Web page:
Our Social Media Experiment
by Chris de Serres
It started out quite calmly. Then our voices got louder. We had hit a rough patch in our relationship and it was time to find a way out. We started talking about, of all things, Facebook. Yes, that great blackhole of timesuck. The new ‘home’ where we hang our hats. I have been wanting to step away from quite some time. When things aren’t going well you look for distractions. For outlets to connect. To stay in touch with friends and family. To share. To laugh at funny videos. To denounce the political stupidity of the other. To do almost everything it seems.
The internet has replaced the TV as the place to go to zombie out. To waste time. To disengage from our immediate worlds to be part of a sometimes imaginary world. This world provides a reward every time we log on. The likes. The comments. They are fed to us in regular interviews. If we seek, we find, instantly. So we invest more time because we always get what we want, when we want it.
Imagine for a second if we changed social media. If we made everyone wait a day before their likes, comments, and posts were added to our Facebooks and our Instagrams. If we had to wait 24 hours for those responses to the funny selfie we just posted. Our dopamine feedback loop would be broken and we would have a much different internet experience.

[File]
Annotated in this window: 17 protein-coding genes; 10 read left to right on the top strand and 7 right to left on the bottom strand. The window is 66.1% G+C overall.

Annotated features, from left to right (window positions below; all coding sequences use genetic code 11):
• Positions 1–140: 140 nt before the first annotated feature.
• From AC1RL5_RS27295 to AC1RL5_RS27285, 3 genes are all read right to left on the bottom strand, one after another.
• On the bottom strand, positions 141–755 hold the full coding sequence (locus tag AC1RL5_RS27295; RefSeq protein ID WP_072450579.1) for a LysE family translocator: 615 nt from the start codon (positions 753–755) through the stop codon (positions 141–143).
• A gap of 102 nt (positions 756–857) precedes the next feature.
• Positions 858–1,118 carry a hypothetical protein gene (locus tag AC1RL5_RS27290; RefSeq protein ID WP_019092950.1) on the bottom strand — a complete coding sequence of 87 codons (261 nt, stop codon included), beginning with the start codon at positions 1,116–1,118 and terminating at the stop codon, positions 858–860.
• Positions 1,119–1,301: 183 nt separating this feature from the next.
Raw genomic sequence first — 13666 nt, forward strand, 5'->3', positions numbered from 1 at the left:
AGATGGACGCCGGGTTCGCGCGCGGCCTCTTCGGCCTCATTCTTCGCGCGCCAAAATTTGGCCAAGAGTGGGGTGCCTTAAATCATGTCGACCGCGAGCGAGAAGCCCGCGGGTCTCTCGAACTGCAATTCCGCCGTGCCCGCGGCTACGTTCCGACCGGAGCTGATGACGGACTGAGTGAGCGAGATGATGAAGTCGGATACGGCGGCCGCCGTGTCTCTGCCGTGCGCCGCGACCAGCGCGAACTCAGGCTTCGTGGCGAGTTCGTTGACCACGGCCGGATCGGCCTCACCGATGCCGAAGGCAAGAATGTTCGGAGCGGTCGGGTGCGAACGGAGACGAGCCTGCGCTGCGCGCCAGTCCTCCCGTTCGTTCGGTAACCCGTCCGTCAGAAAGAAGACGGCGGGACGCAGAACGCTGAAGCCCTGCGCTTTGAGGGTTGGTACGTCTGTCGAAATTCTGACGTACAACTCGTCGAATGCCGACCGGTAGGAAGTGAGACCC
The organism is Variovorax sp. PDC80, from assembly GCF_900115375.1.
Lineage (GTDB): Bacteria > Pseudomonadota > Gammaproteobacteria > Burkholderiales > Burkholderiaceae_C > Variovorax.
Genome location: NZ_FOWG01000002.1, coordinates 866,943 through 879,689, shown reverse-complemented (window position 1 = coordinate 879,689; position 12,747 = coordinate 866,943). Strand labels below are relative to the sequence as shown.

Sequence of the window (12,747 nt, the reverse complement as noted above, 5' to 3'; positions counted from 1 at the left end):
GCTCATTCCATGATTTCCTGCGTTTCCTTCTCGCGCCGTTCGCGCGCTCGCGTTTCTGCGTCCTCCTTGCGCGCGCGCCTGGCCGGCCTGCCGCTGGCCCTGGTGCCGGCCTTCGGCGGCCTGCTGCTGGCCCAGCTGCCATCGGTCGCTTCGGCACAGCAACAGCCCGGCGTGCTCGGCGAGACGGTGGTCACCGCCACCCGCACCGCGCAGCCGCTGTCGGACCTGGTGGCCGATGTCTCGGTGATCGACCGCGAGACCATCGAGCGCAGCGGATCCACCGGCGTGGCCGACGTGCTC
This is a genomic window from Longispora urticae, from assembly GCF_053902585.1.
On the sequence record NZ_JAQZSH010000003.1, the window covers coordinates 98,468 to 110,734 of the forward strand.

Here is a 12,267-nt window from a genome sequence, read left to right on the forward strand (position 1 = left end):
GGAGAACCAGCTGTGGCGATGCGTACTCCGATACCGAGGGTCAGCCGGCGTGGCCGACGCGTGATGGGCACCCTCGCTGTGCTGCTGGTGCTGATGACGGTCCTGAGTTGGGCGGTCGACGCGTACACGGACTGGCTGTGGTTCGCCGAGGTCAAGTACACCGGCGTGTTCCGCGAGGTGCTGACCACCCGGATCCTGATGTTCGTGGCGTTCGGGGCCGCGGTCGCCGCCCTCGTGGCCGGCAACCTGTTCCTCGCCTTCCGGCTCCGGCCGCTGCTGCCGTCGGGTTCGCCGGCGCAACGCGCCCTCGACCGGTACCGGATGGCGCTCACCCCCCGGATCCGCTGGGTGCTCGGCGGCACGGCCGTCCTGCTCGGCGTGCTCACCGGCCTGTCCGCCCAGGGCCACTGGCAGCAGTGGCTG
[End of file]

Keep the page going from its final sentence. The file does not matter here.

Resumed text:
The social media is changing how we relate and how our children relate. They are born into this. That makes them an entirely different generation than those, such as me, who grew up in the 80’s. We knew life before instant gratification. We had to wait for things. Many of us grew up knowing the merits of waiting for the things we want most. Our children will only know this feeling if we expose them to it. The world, as it is now, is not set up that way anymore.
After the voices died down, we agreed to stop all social media for 30 days. Specifically those things that provide instant feedback. Facebook. Instagram. Twitter.
I secretly hope this experiment will last much longer.